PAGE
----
A Bit About The Piece:
Purple cushion cut spinel and natural zircon past, present, future ring.
The Center Stone: Spinel, natural
- carat weight: 1.37cts
- stone measurements: 6.43mm x 5.93mm
- faceted cushion cut
- purple color
The Side Stones: Zircon, natural
- 2 faceted round cuts
- approximate total carat weight: 0.25ct
- white color
- average stone diameter: 4.52mm
The Setting: Cast Four Prong Set Past, Present, Future Ring
- 14kt yellow gold, solid
- default size: 5.25
Spinel is a gemstone that naturally forms in a wide variety of colors. Red is the most desirable color, followed by vivid cobalt blue, then vivid hot pink and bright, saturated orange. Violet, purple, lavender, and black stones are most common. While natural green spinel may possibly exist in special collections, it is common industry belief that all green spinel available to the market is either synthetic or tampered with (by inserting a thin disc of green glass between two pieces of colorless spinel). We find it prudent to stand by this belief unless otherwise proven by a GIA certificate. Black spinel can typically be told apart from other black stones with a super magnet due to its high iron content- it will be faintly magnetic. Red spinel is often confused with ruby, though red spinel tends to be brighter and more light-reflective.
Natural spinel ranks 8 on the Mohs hardness scale, making it a great choice in jewelry for everyday wear. Spinel jewelry can be cleaned in chemical jewelry cleaners as well as ultrasonic cleaners. As with most jewelry, it is especially safe to clean with warm water, mild soap, and a soft bristled toothbrush.
Not to be confused with lab grown "cubic zirconia," zircon is the earliest forming natural gemstone on Earth, believed to have formed 4.4 billion years ago. The stone comes in a variety of colors including golden brown, green, white, blue, and pink. Blue zircon is one of December's three birthstones.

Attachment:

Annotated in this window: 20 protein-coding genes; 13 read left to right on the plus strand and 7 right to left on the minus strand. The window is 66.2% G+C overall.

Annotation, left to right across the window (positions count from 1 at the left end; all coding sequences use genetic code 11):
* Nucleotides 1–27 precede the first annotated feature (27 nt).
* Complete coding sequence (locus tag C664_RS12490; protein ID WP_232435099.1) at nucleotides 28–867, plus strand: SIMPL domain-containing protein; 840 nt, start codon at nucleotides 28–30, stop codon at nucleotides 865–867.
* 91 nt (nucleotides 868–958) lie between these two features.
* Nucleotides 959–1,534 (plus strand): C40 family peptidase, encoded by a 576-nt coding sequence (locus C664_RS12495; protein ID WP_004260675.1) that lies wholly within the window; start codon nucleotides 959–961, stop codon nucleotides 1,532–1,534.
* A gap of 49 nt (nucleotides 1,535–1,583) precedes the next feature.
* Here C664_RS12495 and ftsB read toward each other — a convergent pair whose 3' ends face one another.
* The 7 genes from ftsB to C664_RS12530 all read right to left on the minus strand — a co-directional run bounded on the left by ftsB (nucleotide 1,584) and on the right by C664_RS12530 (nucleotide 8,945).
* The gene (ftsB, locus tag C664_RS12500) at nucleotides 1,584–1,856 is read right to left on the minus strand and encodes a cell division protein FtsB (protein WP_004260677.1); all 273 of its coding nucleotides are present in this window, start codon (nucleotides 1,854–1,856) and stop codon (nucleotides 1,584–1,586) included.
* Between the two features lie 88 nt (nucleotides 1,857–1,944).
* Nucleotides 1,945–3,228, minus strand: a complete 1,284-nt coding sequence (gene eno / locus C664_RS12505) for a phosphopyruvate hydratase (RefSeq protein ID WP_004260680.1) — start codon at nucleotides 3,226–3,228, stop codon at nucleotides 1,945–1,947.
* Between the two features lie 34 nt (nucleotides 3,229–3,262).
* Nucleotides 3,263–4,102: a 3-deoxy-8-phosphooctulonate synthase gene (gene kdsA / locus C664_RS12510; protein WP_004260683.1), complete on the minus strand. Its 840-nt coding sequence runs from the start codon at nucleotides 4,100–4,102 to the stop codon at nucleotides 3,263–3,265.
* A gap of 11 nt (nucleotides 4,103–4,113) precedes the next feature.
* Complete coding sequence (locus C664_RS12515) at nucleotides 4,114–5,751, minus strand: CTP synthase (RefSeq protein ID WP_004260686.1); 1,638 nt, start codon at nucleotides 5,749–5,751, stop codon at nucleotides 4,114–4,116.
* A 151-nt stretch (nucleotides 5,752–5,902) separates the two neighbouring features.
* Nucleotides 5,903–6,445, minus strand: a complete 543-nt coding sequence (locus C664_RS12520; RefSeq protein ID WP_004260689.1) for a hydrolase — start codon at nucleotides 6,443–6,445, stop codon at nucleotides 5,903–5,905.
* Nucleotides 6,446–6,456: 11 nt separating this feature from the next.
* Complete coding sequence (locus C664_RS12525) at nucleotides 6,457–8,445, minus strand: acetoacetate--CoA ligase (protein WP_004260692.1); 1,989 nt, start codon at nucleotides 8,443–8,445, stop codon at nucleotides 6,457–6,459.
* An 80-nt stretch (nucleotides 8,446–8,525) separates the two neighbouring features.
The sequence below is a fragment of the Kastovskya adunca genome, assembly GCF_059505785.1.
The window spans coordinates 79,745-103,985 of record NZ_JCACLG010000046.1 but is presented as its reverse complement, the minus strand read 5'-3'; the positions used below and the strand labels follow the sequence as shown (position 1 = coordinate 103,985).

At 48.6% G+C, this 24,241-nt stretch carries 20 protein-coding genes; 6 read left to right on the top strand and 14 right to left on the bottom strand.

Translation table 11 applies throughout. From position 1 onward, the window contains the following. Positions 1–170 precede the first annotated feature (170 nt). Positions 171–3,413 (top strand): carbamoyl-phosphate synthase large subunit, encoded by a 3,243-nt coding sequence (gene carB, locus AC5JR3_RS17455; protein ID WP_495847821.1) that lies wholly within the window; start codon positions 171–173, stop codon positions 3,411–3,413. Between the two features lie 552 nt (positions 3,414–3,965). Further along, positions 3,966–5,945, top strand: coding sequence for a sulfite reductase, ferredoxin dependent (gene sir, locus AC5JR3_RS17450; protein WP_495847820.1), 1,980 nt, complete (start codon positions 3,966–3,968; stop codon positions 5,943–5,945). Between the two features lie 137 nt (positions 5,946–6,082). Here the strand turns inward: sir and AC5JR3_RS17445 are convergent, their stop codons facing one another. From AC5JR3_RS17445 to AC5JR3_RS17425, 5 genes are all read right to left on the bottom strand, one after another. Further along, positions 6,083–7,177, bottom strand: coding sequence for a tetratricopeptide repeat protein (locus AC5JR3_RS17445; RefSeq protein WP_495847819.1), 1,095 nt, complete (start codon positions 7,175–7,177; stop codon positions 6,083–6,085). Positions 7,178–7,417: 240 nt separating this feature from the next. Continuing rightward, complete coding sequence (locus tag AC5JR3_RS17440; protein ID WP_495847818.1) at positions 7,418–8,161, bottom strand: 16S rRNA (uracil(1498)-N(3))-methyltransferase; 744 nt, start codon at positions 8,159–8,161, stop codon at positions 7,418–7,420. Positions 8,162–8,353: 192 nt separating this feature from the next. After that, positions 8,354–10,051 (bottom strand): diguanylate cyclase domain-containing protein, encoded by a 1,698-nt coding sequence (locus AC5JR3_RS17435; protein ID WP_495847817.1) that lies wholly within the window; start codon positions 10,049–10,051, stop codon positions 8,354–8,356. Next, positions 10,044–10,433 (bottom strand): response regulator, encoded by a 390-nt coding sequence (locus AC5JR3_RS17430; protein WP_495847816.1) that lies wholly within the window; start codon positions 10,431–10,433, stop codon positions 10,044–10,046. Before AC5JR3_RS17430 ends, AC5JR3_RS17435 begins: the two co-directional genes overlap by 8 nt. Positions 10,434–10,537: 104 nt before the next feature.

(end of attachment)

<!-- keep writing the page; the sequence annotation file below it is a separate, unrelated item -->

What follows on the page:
Zircon possesses two unique gemological qualities most gems do not: it has a high birefringence, and it is metamict. Zircon's "high birefringence" directly contributes to how much the stone sparkles; it also gives a visually blurring "doubling" effect that can be observed when looking into the stone. "Metamict" is a term that refers to when a crystal's natural inherent radioactivity causes damage to its own atomic structure over time. The radioactivity of zircon is too faint to have any effect on humans (even with constant everyday wear over one's life), and damage is believed to occur over many millennia.
Zircon ranks 6 to 7.5 on the Mohs hardness scale; green and golden-brown stones are on the softer end of the range (due to being earlier forming material with more time for radioactive change), and blue, pink, and white stones are on the harder end of the range. While zircon is generally regarded durable material, we advise to remove rings when working with your hands to avoid unnecessary wear. It is safe to clean zircon jewelry with chemical jewelry cleaner unless otherwise noted on the label.